Thursday, February 16, 2017

More Money Than We Could Spend - R2BC

DD and her friend man the toy stall
Last week they had a fair at DD's school. I mentioned it last week before the actual event so I want to return to it today. It was a fascinating experiment in human behaviour as well as being lots of fun.

Anyone who wanted to set up a stall could do so. Usually the stalls were run by teams of two or three friends. If you had a stall you started with a float of 200 Gs (for change) and got to spend all the money you made. Prices were capped at 200 Gs (school money) for even the biggest item.

Everyone else gave 10 shekels (about 2 pounds) in exchange for 1000 Gs. So a G is actually only 1 agorah - 1/100 of a shekel or about 0.05p. In this way the children could price their wares with realistic numbers without any money lying around and at no great expense to anyone. Having said that, there were some elaborate cupcake stalls for which some dedicated parents had obviously paid for the ingredients.

All around the basketball court and more inside the gym at the back.
Among the sweets and cakes there was a hot-dog stall, a felafel stall (in pita bread with salad, and pickles as it's served here), homemade lemonade, jellies, and fruit salad. Many stalls carried crafted items like key-ring pom-poms, bookmarks, masks, and fridge magnets. There were a couple of book stalls, face painting, and manicures, I'd say there were about 50 stalls in all.

DD and her friend had a stall of all the old games, toys, and books that they'd grown out of. We had 35 books in Hebrew that we never read. We got them free over DD's two years in kindergarten as part of a programme to give each child a personal library. Funded by some charity, she came home with new picture book every month.

It was hilarious to see all the different personalities. You could tell which children would be shopaholics and were just amassing as much 'stuff' as possible. I'd told DD beforehand that the idea is not to get rid of a load of stuff we don't need and come back with a whole other load of stuff to take its place. She was very good. She'd take from their earnings and go looking around. She bought a few sweets, a drink, and a jelly cocktail. In the end we only came home with two pom-poms and a small sheep with ice-lolly stick legs.

Jelly Cocktails
DD's business partner was taking it all very seriously, considering her prices carefully and keeping track of the money. DD was just having fun. When she came back from one of her shopping excursions she said to me, "I'm not bothering to get change. What do I need it for? We've got so much money we can't even spend it all." (From your lips to God's ears my darling.) And indeed, they were doing a roaring trade.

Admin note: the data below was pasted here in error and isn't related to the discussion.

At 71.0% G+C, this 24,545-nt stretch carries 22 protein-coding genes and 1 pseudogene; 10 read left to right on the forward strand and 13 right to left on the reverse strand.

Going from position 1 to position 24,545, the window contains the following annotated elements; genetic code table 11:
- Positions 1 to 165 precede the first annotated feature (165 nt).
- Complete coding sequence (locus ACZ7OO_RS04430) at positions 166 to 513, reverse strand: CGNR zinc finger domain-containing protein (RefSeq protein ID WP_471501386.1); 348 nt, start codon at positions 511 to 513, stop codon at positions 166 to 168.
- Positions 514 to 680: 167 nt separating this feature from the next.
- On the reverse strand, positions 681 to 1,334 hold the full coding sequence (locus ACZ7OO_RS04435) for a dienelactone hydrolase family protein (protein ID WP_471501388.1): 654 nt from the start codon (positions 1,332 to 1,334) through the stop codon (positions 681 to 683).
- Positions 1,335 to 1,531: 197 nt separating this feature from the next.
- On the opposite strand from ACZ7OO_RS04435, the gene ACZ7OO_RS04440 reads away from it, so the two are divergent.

I manned the book section. I mainly sold to some mothers who were there and other teachers. Many of them had the exact same collection of books at home but others were delighted to purchase amost new books for 20 Gs a book (1p). I mostly persuaded them to take 5 for 100 Gs.

There was so much money it was blowing in the wind. Children were giving each other spare money when their friends ran out. The giving of change was a loose approximation depending on what notes were available. No one really cared - it would all be worthless in a couple of hours.

As the fair drew to a close the shopaholics desperately tried to use up all their money before it turned into a figurative pumpkin. We were cleared out apart from one book which I donated to the class library. And when we got home DD announced, "we reached our goal. We sold all our things and didn't have to bring any of it back home."

I'm joining the R2BC linky over at Becky's on Lakes Single Mum .


  1. How wonderful and some of them are very creative to boot - love those Jelly Cocktails! DD seems to have a wonderful attitude about it all and good for her for donating so much!

    1. She's definitely all about the fun and not about the money.

  2. They have to be the best kind of school fairs, reaching goals and not bringing anything back. Our last school had a hideous tombola where people donated unwanted stuff, the kids spent all their money on it, and you ended up with a whole load of someone elses unwanted rubbish! :D

    1. That's just not fair, is it? I gave DD a whole talk about how we don't want someone else's unwanted rubbish. She totally got it.